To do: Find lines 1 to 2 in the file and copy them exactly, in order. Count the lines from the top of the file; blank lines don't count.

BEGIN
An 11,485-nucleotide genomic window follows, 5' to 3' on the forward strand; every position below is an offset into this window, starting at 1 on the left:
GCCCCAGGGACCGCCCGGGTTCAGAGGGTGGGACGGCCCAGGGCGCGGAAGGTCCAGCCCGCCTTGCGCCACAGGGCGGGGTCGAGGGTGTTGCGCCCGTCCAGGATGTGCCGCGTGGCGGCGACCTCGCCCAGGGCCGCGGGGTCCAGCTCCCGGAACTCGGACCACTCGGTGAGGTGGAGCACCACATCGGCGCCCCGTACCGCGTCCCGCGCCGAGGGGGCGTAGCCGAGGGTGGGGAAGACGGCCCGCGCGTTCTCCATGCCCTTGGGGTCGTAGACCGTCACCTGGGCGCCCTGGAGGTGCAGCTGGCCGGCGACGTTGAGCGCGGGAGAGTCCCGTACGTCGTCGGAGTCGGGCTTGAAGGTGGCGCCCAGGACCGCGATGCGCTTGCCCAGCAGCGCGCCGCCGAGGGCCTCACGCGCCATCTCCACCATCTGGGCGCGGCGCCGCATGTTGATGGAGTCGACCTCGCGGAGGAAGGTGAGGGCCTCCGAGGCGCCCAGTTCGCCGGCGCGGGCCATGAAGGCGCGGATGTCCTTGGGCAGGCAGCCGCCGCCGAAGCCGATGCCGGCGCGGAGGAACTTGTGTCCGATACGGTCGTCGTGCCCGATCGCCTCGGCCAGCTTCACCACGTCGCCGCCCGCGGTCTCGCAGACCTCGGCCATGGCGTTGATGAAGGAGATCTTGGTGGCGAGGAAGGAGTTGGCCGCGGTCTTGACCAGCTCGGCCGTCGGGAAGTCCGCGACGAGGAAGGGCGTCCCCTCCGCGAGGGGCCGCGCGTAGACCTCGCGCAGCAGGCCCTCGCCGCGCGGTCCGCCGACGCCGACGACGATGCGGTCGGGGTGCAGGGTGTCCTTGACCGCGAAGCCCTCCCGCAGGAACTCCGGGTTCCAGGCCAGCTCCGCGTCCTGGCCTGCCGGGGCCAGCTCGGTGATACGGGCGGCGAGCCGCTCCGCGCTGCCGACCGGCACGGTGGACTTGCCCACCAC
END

An 11,485-nucleotide genomic window follows, 5' to 3' on the forward strand; every position below is an offset into this window, starting at 1 on the left:
GCCCCAGGGACCGCCCGGGTTCAGAGGGTGGGACGGCCCAGGGCGCGGAAGGTCCAGCCCGCCTTGCGCCACAGGGCGGGGTCGAGGGTGTTGCGCCCGTCCAGGATGTGCCGCGTGGCGGCGACCTCGCCCAGGGCCGCGGGGTCCAGCTCCCGGAACTCGGACCACTCGGTGAGGTGGAGCACCACATCGGCGCCCCGTACCGCGTCCCGCGCCGAGGGGGCGTAGCCGAGGGTGGGGAAGACGGCCCGCGCGTTCTCCATGCCCTTGGGGTCGTAGACCGTCACCTGGGCGCCCTGGAGGTGCAGCTGGCCGGCGACGTTGAGCGCGGGAGAGTCCCGTACGTCGTCGGAGTCGGGCTTGAAGGTGGCGCCCAGGACCGCGATGCGCTTGCCCAGCAGCGCGCCGCCGAGGGCCTCACGCGCCATCTCCACCATCTGGGCGCGGCGCCGCATGTTGATGGAGTCGACCTCGCGGAGGAAGGTGAGGGCCTCCGAGGCGCCCAGTTCGCCGGCGCGGGCCATGAAGGCGCGGATGTCCTTGGGCAGGCAGCCGCCGCCGAAGCCGATGCCGGCGCGGAGGAACTTGTGTCCGATACGGTCGTCGTGCCCGATCGCCTCGGCCAGCTTCACCACGTCGCCGCCCGCGGTCTCGCAGACCTCGGCCATGGCGTTGATGAAGGAGATCTTGGTGGCGAGGAAGGAGTTGGCCGCGGTCTTGACCAGCTCGGCCGTCGGGAAGTCCGCGACGAGGAAGGGCGTCCCCTCCGCGAGGGGCCGCGCGTAGACCTCGCGCAGCAGGCCCTCGCCGCGCGGTCCGCCGACGCCGACGACGATGCGGTCGGGGTGCAGGGTGTCCTTGACCGCGAAGCCCTCCCGCAGGAACTCCGGGTTCCAGGCCAGCTCCGCGTCCTGGCCTGCCGGGGCCAGCTCGGTGATACGGGCGGCGAGCCGCTCCGCGCTGCCGACCGGCACGGTGGACTTGCCCACCAC